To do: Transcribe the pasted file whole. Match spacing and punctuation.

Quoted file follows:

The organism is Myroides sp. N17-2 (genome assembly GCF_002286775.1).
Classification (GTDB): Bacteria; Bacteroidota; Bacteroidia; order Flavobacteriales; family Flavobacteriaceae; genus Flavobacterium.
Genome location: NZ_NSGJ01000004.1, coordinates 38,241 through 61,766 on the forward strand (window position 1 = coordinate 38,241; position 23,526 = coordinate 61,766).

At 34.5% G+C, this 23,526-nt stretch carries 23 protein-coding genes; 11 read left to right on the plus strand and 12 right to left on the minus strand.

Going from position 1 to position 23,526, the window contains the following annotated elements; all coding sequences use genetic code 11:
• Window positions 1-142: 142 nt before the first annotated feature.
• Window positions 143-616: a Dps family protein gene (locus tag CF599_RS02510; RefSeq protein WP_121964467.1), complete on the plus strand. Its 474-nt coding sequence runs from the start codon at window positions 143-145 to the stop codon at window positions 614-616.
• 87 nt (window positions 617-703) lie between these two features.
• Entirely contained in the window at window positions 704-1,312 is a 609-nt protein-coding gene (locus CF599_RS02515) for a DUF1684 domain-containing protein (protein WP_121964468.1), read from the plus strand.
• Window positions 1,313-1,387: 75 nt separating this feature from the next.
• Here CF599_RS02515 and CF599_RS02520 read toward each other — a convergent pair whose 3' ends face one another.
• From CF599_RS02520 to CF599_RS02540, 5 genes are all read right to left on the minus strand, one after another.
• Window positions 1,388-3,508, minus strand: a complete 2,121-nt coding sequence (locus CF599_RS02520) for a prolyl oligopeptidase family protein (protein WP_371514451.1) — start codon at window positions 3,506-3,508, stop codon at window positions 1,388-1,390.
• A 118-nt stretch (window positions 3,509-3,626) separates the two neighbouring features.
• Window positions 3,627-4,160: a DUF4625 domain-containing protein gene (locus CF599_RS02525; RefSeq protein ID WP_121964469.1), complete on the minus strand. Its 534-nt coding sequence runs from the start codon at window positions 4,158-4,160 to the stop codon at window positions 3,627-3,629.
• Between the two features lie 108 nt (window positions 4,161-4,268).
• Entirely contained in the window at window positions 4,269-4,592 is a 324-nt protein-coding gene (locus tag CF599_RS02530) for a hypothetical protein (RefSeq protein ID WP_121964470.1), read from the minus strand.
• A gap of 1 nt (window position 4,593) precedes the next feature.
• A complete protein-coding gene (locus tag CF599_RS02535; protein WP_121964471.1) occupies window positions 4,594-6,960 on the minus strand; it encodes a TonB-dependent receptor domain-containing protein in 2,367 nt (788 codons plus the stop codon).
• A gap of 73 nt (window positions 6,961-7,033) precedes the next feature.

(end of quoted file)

The organism is Myroides sp. N17-2 (genome assembly GCF_002286775.1).
Classification (GTDB): Bacteria; Bacteroidota; Bacteroidia; order Flavobacteriales; family Flavobacteriaceae; genus Flavobacterium.
Genome location: NZ_NSGJ01000004.1, coordinates 38,241 through 61,766 on the forward strand (window position 1 = coordinate 38,241; position 23,526 = coordinate 61,766).

At 34.5% G+C, this 23,526-nt stretch carries 23 protein-coding genes; 11 read left to right on the plus strand and 12 right to left on the minus strand.

Going from position 1 to position 23,526, the window contains the following annotated elements; all coding sequences use genetic code 11:
• Window positions 1-142: 142 nt before the first annotated feature.
• Window positions 143-616: a Dps family protein gene (locus tag CF599_RS02510; RefSeq protein WP_121964467.1), complete on the plus strand. Its 474-nt coding sequence runs from the start codon at window positions 143-145 to the stop codon at window positions 614-616.
• 87 nt (window positions 617-703) lie between these two features.
• Entirely contained in the window at window positions 704-1,312 is a 609-nt protein-coding gene (locus CF599_RS02515) for a DUF1684 domain-containing protein (protein WP_121964468.1), read from the plus strand.
• Window positions 1,313-1,387: 75 nt separating this feature from the next.
• Here CF599_RS02515 and CF599_RS02520 read toward each other — a convergent pair whose 3' ends face one another.
• From CF599_RS02520 to CF599_RS02540, 5 genes are all read right to left on the minus strand, one after another.
• Window positions 1,388-3,508, minus strand: a complete 2,121-nt coding sequence (locus CF599_RS02520) for a prolyl oligopeptidase family protein (protein WP_371514451.1) — start codon at window positions 3,506-3,508, stop codon at window positions 1,388-1,390.
• A 118-nt stretch (window positions 3,509-3,626) separates the two neighbouring features.
• Window positions 3,627-4,160: a DUF4625 domain-containing protein gene (locus CF599_RS02525; RefSeq protein ID WP_121964469.1), complete on the minus strand. Its 534-nt coding sequence runs from the start codon at window positions 4,158-4,160 to the stop codon at window positions 3,627-3,629.
• Between the two features lie 108 nt (window positions 4,161-4,268).
• Entirely contained in the window at window positions 4,269-4,592 is a 324-nt protein-coding gene (locus tag CF599_RS02530) for a hypothetical protein (RefSeq protein ID WP_121964470.1), read from the minus strand.
• A gap of 1 nt (window position 4,593) precedes the next feature.
• A complete protein-coding gene (locus tag CF599_RS02535; protein WP_121964471.1) occupies window positions 4,594-6,960 on the minus strand; it encodes a TonB-dependent receptor domain-containing protein in 2,367 nt (788 codons plus the stop codon).
• A gap of 73 nt (window positions 6,961-7,033) precedes the next feature.